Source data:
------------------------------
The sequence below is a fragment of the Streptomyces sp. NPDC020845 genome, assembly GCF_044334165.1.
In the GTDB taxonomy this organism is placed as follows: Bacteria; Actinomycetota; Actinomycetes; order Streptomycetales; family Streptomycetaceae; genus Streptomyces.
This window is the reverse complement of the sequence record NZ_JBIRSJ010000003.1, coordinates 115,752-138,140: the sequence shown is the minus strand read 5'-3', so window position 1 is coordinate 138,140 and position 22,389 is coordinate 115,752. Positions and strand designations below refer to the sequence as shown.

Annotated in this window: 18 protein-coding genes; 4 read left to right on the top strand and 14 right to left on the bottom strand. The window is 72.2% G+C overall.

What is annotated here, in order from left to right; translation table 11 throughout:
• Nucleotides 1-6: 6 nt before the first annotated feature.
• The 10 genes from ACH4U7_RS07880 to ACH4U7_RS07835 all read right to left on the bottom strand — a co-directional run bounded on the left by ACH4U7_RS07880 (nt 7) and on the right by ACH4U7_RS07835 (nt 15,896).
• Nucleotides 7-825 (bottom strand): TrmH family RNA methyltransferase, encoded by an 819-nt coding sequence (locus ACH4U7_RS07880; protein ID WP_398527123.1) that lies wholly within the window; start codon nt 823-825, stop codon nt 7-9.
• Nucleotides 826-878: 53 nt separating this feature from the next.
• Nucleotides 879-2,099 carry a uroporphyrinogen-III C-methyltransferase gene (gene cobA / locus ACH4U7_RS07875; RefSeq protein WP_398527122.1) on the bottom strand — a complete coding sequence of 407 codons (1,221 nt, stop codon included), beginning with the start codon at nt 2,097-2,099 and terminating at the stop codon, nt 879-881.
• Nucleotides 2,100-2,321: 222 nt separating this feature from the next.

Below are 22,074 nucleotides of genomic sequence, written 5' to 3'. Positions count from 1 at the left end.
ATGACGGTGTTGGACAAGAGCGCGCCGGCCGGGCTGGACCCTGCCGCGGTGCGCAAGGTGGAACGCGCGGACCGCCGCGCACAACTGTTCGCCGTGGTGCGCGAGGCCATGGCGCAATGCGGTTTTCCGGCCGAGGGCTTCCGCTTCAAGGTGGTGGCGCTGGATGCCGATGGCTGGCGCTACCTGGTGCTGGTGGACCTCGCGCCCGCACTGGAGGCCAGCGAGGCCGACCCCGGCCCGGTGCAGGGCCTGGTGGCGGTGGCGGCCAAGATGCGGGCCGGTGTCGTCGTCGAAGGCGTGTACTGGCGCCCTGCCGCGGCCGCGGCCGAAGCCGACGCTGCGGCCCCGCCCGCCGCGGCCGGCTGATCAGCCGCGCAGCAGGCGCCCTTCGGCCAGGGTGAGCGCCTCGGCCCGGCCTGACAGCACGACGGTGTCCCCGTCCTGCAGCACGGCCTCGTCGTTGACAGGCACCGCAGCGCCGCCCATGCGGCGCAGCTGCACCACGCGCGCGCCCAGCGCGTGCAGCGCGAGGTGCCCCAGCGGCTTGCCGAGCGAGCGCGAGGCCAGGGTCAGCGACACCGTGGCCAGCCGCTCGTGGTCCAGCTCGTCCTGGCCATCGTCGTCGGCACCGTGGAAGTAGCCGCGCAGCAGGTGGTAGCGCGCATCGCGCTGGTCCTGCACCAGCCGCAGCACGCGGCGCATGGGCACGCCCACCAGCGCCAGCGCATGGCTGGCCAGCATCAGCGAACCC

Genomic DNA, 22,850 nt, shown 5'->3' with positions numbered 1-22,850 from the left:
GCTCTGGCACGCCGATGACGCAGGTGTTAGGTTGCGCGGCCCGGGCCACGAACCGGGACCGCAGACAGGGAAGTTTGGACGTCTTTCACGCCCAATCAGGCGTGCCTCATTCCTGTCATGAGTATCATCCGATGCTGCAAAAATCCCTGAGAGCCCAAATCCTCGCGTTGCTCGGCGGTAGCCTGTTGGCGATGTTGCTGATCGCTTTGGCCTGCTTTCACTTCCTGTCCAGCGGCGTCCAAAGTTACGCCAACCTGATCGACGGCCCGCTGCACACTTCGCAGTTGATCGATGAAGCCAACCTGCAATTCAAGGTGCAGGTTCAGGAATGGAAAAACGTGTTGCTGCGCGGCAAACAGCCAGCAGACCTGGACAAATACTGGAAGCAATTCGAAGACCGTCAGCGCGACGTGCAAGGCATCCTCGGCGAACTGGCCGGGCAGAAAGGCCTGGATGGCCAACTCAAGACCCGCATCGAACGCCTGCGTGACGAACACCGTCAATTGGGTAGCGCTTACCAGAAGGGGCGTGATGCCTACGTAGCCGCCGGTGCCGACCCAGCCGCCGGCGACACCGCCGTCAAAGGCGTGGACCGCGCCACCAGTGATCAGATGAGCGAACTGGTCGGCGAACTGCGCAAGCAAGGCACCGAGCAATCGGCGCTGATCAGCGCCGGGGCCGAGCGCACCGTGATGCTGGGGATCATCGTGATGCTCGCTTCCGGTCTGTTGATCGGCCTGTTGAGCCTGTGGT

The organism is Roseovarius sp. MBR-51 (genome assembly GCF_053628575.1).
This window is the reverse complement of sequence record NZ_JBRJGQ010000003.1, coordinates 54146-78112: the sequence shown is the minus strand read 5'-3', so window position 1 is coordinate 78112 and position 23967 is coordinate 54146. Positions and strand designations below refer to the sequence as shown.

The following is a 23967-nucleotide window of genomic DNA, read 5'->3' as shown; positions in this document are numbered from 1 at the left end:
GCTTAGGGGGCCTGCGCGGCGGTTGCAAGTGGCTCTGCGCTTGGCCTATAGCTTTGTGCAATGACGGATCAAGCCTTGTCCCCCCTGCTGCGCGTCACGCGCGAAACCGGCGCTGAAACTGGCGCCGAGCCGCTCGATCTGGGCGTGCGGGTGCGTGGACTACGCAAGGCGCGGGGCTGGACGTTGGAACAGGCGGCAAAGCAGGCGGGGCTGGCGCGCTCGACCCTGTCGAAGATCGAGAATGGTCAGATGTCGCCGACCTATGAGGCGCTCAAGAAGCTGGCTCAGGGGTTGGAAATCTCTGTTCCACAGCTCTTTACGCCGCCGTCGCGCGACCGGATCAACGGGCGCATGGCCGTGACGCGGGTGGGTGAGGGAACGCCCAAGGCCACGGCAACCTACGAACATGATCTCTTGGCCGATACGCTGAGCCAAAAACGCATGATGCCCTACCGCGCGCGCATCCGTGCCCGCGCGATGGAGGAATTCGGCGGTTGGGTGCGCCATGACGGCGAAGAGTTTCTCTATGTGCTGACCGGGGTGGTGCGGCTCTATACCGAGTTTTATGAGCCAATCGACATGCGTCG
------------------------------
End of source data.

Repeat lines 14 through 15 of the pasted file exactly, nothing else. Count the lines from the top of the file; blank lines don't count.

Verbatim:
Genomic DNA, 22,850 nt, shown 5'->3' with positions numbered 1-22,850 from the left:
GCTCTGGCACGCCGATGACGCAGGTGTTAGGTTGCGCGGCCCGGGCCACGAACCGGGACCGCAGACAGGGAAGTTTGGACGTCTTTCACGCCCAATCAGGCGTGCCTCATTCCTGTCATGAGTATCATCCGATGCTGCAAAAATCCCTGAGAGCCCAAATCCTCGCGTTGCTCGGCGGTAGCCTGTTGGCGATGTTGCTGATCGCTTTGGCCTGCTTTCACTTCCTGTCCAGCGGCGTCCAAAGTTACGCCAACCTGATCGACGGCCCGCTGCACACTTCGCAGTTGATCGATGAAGCCAACCTGCAATTCAAGGTGCAGGTTCAGGAATGGAAAAACGTGTTGCTGCGCGGCAAACAGCCAGCAGACCTGGACAAATACTGGAAGCAATTCGAAGACCGTCAGCGCGACGTGCAAGGCATCCTCGGCGAACTGGCCGGGCAGAAAGGCCTGGATGGCCAACTCAAGACCCGCATCGAACGCCTGCGTGACGAACACCGTCAATTGGGTAGCGCTTACCAGAAGGGGCGTGATGCCTACGTAGCCGCCGGTGCCGACCCAGCCGCCGGCGACACCGCCGTCAAAGGCGTGGACCGCGCCACCAGTGATCAGATGAGCGAACTGGTCGGCGAACTGCGCAAGCAAGGCACCGAGCAATCGGCGCTGATCAGCGCCGGGGCCGAGCGCACCGTGATGCTGGGGATCATCGTGATGCTCGCTTCCGGTCTGTTGATCGGCCTGTTGAGCCTGTGGT